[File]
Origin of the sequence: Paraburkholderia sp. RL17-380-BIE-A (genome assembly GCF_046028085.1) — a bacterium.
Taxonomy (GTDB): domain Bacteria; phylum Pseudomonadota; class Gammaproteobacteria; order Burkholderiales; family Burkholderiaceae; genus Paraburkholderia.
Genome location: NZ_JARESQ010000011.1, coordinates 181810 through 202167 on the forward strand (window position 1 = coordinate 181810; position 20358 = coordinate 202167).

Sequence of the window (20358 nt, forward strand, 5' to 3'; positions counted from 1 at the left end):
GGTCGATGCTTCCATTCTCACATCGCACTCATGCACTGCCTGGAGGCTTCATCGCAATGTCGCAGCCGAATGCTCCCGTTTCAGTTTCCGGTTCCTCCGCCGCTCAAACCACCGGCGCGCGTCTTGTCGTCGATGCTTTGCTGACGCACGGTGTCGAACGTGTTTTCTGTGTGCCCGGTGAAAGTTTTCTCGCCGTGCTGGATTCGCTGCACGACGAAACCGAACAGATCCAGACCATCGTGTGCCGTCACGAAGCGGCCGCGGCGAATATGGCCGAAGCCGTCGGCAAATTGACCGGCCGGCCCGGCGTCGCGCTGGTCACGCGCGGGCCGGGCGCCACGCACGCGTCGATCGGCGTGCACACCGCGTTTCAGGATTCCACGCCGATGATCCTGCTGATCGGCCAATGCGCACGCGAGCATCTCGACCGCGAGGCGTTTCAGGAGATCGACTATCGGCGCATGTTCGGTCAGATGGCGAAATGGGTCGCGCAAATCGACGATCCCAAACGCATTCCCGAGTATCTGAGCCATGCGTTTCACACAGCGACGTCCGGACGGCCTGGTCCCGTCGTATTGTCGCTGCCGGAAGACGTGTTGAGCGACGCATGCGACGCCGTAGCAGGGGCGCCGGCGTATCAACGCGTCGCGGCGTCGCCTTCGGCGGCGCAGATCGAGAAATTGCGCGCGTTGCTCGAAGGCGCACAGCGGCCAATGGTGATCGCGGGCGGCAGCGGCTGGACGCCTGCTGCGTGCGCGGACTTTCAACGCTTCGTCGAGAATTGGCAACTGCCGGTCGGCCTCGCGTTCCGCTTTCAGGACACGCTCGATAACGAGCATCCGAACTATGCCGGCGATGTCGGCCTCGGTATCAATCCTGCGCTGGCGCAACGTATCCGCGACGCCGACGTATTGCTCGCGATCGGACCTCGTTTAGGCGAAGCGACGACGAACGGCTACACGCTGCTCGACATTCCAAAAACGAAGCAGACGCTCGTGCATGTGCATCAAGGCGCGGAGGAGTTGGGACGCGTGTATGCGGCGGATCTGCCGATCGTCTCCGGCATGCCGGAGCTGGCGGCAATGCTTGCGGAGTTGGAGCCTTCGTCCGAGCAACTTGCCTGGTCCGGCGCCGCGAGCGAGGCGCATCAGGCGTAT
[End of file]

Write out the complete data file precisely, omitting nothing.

Origin of the sequence: Paraburkholderia sp. RL17-380-BIE-A (genome assembly GCF_046028085.1) — a bacterium.
Taxonomy (GTDB): domain Bacteria; phylum Pseudomonadota; class Gammaproteobacteria; order Burkholderiales; family Burkholderiaceae; genus Paraburkholderia.
Genome location: NZ_JARESQ010000011.1, coordinates 181810 through 202167 on the forward strand (window position 1 = coordinate 181810; position 20358 = coordinate 202167).

Sequence of the window (20358 nt, forward strand, 5' to 3'; positions counted from 1 at the left end):
GGTCGATGCTTCCATTCTCACATCGCACTCATGCACTGCCTGGAGGCTTCATCGCAATGTCGCAGCCGAATGCTCCCGTTTCAGTTTCCGGTTCCTCCGCCGCTCAAACCACCGGCGCGCGTCTTGTCGTCGATGCTTTGCTGACGCACGGTGTCGAACGTGTTTTCTGTGTGCCCGGTGAAAGTTTTCTCGCCGTGCTGGATTCGCTGCACGACGAAACCGAACAGATCCAGACCATCGTGTGCCGTCACGAAGCGGCCGCGGCGAATATGGCCGAAGCCGTCGGCAAATTGACCGGCCGGCCCGGCGTCGCGCTGGTCACGCGCGGGCCGGGCGCCACGCACGCGTCGATCGGCGTGCACACCGCGTTTCAGGATTCCACGCCGATGATCCTGCTGATCGGCCAATGCGCACGCGAGCATCTCGACCGCGAGGCGTTTCAGGAGATCGACTATCGGCGCATGTTCGGTCAGATGGCGAAATGGGTCGCGCAAATCGACGATCCCAAACGCATTCCCGAGTATCTGAGCCATGCGTTTCACACAGCGACGTCCGGACGGCCTGGTCCCGTCGTATTGTCGCTGCCGGAAGACGTGTTGAGCGACGCATGCGACGCCGTAGCAGGGGCGCCGGCGTATCAACGCGTCGCGGCGTCGCCTTCGGCGGCGCAGATCGAGAAATTGCGCGCGTTGCTCGAAGGCGCACAGCGGCCAATGGTGATCGCGGGCGGCAGCGGCTGGACGCCTGCTGCGTGCGCGGACTTTCAACGCTTCGTCGAGAATTGGCAACTGCCGGTCGGCCTCGCGTTCCGCTTTCAGGACACGCTCGATAACGAGCATCCGAACTATGCCGGCGATGTCGGCCTCGGTATCAATCCTGCGCTGGCGCAACGTATCCGCGACGCCGACGTATTGCTCGCGATCGGACCTCGTTTAGGCGAAGCGACGACGAACGGCTACACGCTGCTCGACATTCCAAAAACGAAGCAGACGCTCGTGCATGTGCATCAAGGCGCGGAGGAGTTGGGACGCGTGTATGCGGCGGATCTGCCGATCGTCTCCGGCATGCCGGAGCTGGCGGCAATGCTTGCGGAGTTGGAGCCTTCGTCCGAGCAACTTGCCTGGTCCGGCGCCGCGAGCGAGGCGCATCAGGCGTAT